Josh>3-part veto from [1]. The first cites maintainability/readability of
Josh>unit tests. This feels more subjective than objective, and against the
Josh>spirit of a veto

Josh, are you sure you did check the contents of pull/778 as of 7 Aug 2018
08:00 UTC? (which is the timestamp of [1] comment)

I fully agree that "maintainability/readability" is undecidable problem in
general, yet CALCITE-2438 is special, and it is trivial to decide.


Please check [3] which is the diff of pull/778 as of the timestamp [1].
The original test used 15 lines of code to verify just 2 cases (not 2
flavours of input data, but the total number of inputs is just 2).

Josh>I am pessimistic that any of these test-cases could ever be
Josh>called "concise" (multiple, nested negations)

I had no issues with that since the test was trying to validate if the
system could handle cases like that.
On contrary "absence of cases for multiple nested negations" would count as
"missing tests".

Sample from pull/778>rexBuilder.makeCall(SqlStdOperatorTable.IS_FALSE,

I am sure "rexBuilder.makeCall(SqlStdOperatorTable.IS_FALSE"  does count as
redundant, and `isFalse(...)` should have been used.

Josh>solely based on the preference of  test case failure messages

Let me show you and example.
I've created a commit [4] (which comes on top of [2]). [4] intentionally
breaks the code to check how the test responds.

You can find test execution report in [5], however I would cite it here as

[ERROR] testIsAlwaysTrueAndFalse(org.apache.calcite.test.RexProgramTest)
Time elapsed: 0.006 s  <<< FAILURE!
Expected: is <true>
     but: was <false>
at org.apache.calcite.test.RexProgramTest.checkIs(

As of now, Apache Calcite has 68 open pull requests, and it is important
that test failures produce meaningful errors rather than obscure "expected
is<true> but: was <false>". It makes it simpler for reviewers to analyze
the failure and suggest changes.
Can you tell which of the cases got broken? Of course you can't.
Remember, that pull request contents changes over time as new commits
added, so and this kind of failure becomes highly tied to the commit sha.
Note that "running mvn test" is the recommended way to check code by Apache
Calcite contribution guide, and it produces the same unreadable message.

That is: it complicates life of a developer, and it complicates life of a
reviewer as well.

To justify my point, I would suggest how a mere 3 line diff could make a
dramatic difference:

   /** Checks that {@link RexNode#isAlwaysTrue()},
    * {@link RexNode#isAlwaysTrue()} and {@link RexSimplify} agree that
    * an expression reduces to true or false. */
   private void checkIs(RexNode e, boolean expected) {
-    assertThat(e.isAlwaysTrue(), is(expected));
-    assertThat(e.isAlwaysFalse(), is(!expected));
-    assertThat(simplify(e).toString(), is(expected ? "true" : "false"));
+    assertEquals(e + " isAlwaysTrue", expected, e.isAlwaysTrue());
+    assertEquals(e + " isAlwaysFalse", !expected, e.isAlwaysFalse());
+    assertEquals(e + " should simplify to " + expected,
+        expected ? "true" : "false", simplify(e).toString());

Are those lines hard to implement? Of course not.
Now the error message becomes

java.lang.AssertionError: IS NOT TRUE(NOT(IS NOT NULL(IS NULL($0))))
Expected :true
Actual   :false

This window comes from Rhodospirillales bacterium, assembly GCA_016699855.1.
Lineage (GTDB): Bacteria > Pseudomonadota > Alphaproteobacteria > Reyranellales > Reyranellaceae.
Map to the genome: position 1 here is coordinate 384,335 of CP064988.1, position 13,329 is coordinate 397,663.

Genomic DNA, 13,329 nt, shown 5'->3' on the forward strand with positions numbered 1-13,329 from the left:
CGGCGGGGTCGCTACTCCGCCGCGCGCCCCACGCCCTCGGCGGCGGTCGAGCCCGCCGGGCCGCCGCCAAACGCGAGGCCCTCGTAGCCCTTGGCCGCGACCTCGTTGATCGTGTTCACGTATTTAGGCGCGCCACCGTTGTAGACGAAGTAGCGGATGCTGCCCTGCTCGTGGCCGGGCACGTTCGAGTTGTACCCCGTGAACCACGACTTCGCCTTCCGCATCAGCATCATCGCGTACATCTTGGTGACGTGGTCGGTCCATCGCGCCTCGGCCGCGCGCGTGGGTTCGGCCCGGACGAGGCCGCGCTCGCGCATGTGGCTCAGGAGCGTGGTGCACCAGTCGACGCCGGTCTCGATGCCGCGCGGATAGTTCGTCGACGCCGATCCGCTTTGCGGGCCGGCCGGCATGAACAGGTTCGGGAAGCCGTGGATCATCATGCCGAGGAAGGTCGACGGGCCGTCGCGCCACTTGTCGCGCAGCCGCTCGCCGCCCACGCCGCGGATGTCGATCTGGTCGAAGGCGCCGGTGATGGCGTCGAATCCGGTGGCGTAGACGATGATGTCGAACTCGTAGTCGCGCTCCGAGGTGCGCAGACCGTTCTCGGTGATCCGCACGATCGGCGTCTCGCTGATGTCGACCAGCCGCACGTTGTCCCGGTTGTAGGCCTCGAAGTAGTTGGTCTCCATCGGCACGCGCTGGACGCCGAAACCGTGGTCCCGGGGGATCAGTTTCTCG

Now the error gives immediate feedback, and it enables developer/reviewer
to compute the expression on a back of a napkin and assess if the bug is in
the code and/or test assertion. The test becomes way easier to maintain if
it fails ever. The failure is way easier to read by a brand new developer.

Do you still consider the veto to be "solely based on the preference"?

Josh>seems to  (originally) be valid, having test cases that were thorough

Well, that is never enough tests, yet I am sure [2] has not enough tests. I
have not flagged it second time to avoid blur of the subject.

I do find the culture of "good assert errors" to be equally important as
the culture of "appropriate commit messages" and/or the culture of
"spelling errors in the code", so I just ignored lack of tests in [2] to
focus on the error messages.

Re technical flaws in tests:

[2] creates NON-nullable inputs only. That is all the "isNull" checks
always short-circuit to false.
Should the test exercise nullable inputs? I am sure it is a valid and
obvious technical reason to claim that [2] lacks tests.

[2] validates only two types of tests "always true", and "always false".
The test does not explore cases that are neither "always true" nor "always

For instance: isNull(not(nullableX)), it would fail (as of [2]) as follows
(note it fails with a hidden assertion in Calcite code, not in the test
code itself):
java.lang.AssertionError: result mismatch: when applied to {$10=true}, IS
NULL(NOT($10)) yielded false, and IS NOT NULL($10) yielded true
at org.apache.calcite.rex.RexSimplify.verify(
at org.apache.calcite.rex.RexSimplify.simplify(

For instance: if I alter implementation of `RexCall#isAlwaysTrue` as
follows, then [2] does not catch the bug.
     case NOT:
-      return operands.get(0).isAlwaysFalse();
+      return !operands.get(0).isAlwaysTrue();

Is it a technical justification for the "lack of tests in [2]"? I'm sure it
Should I have provided all the failure cases upfront? I doubt so since I
would basically have to implement the issue on my own.
What is the point of reviewing then if it forces me to implement the full
test code?



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